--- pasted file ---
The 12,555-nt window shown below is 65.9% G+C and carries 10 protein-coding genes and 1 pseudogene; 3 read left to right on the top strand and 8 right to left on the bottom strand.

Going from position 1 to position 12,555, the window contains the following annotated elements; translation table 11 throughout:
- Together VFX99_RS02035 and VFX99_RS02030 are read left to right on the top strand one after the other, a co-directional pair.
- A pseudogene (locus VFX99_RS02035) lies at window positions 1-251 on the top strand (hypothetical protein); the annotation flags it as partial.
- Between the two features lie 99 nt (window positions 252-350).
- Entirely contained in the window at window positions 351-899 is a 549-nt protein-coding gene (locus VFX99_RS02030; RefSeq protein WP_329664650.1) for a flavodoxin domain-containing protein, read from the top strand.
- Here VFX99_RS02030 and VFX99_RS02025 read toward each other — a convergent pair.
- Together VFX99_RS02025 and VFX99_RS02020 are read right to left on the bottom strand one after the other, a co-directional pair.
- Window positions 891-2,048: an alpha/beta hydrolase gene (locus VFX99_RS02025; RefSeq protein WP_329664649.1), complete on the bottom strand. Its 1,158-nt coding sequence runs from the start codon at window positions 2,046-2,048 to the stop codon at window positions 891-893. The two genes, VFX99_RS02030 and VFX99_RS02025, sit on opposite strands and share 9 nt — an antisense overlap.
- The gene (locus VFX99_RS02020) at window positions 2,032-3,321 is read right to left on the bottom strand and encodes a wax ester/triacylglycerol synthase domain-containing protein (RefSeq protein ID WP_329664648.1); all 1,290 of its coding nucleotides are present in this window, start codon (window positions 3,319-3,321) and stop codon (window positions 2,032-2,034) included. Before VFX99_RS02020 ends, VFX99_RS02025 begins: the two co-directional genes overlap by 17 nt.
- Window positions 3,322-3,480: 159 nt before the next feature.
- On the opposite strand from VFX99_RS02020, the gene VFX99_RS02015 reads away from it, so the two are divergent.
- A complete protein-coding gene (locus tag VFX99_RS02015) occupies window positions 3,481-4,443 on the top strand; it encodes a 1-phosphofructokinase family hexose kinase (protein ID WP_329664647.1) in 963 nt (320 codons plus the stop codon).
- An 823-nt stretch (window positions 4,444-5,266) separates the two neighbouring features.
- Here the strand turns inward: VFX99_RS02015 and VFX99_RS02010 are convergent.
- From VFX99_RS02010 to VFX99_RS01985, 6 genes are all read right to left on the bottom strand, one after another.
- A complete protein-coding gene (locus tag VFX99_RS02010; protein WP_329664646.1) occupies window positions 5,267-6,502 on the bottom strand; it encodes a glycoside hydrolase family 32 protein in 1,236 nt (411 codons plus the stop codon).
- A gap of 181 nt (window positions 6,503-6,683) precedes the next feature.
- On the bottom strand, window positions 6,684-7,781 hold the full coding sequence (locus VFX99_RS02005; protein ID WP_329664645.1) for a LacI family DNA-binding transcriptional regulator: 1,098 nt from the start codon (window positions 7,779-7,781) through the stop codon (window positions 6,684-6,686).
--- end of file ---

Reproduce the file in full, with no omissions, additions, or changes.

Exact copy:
The 12,555-nt window shown below is 65.9% G+C and carries 10 protein-coding genes and 1 pseudogene; 3 read left to right on the top strand and 8 right to left on the bottom strand.

Going from position 1 to position 12,555, the window contains the following annotated elements; translation table 11 throughout:
- Together VFX99_RS02035 and VFX99_RS02030 are read left to right on the top strand one after the other, a co-directional pair.
- A pseudogene (locus VFX99_RS02035) lies at window positions 1-251 on the top strand (hypothetical protein); the annotation flags it as partial.
- Between the two features lie 99 nt (window positions 252-350).
- Entirely contained in the window at window positions 351-899 is a 549-nt protein-coding gene (locus VFX99_RS02030; RefSeq protein WP_329664650.1) for a flavodoxin domain-containing protein, read from the top strand.
- Here VFX99_RS02030 and VFX99_RS02025 read toward each other — a convergent pair.
- Together VFX99_RS02025 and VFX99_RS02020 are read right to left on the bottom strand one after the other, a co-directional pair.
- Window positions 891-2,048: an alpha/beta hydrolase gene (locus VFX99_RS02025; RefSeq protein WP_329664649.1), complete on the bottom strand. Its 1,158-nt coding sequence runs from the start codon at window positions 2,046-2,048 to the stop codon at window positions 891-893. The two genes, VFX99_RS02030 and VFX99_RS02025, sit on opposite strands and share 9 nt — an antisense overlap.
- The gene (locus VFX99_RS02020) at window positions 2,032-3,321 is read right to left on the bottom strand and encodes a wax ester/triacylglycerol synthase domain-containing protein (RefSeq protein ID WP_329664648.1); all 1,290 of its coding nucleotides are present in this window, start codon (window positions 3,319-3,321) and stop codon (window positions 2,032-2,034) included. Before VFX99_RS02020 ends, VFX99_RS02025 begins: the two co-directional genes overlap by 17 nt.
- Window positions 3,322-3,480: 159 nt before the next feature.
- On the opposite strand from VFX99_RS02020, the gene VFX99_RS02015 reads away from it, so the two are divergent.
- A complete protein-coding gene (locus tag VFX99_RS02015) occupies window positions 3,481-4,443 on the top strand; it encodes a 1-phosphofructokinase family hexose kinase (protein ID WP_329664647.1) in 963 nt (320 codons plus the stop codon).
- An 823-nt stretch (window positions 4,444-5,266) separates the two neighbouring features.
- Here the strand turns inward: VFX99_RS02015 and VFX99_RS02010 are convergent.
- From VFX99_RS02010 to VFX99_RS01985, 6 genes are all read right to left on the bottom strand, one after another.
- A complete protein-coding gene (locus tag VFX99_RS02010; protein WP_329664646.1) occupies window positions 5,267-6,502 on the bottom strand; it encodes a glycoside hydrolase family 32 protein in 1,236 nt (411 codons plus the stop codon).
- A gap of 181 nt (window positions 6,503-6,683) precedes the next feature.
- On the bottom strand, window positions 6,684-7,781 hold the full coding sequence (locus VFX99_RS02005; protein ID WP_329664645.1) for a LacI family DNA-binding transcriptional regulator: 1,098 nt from the start codon (window positions 7,779-7,781) through the stop codon (window positions 6,684-6,686).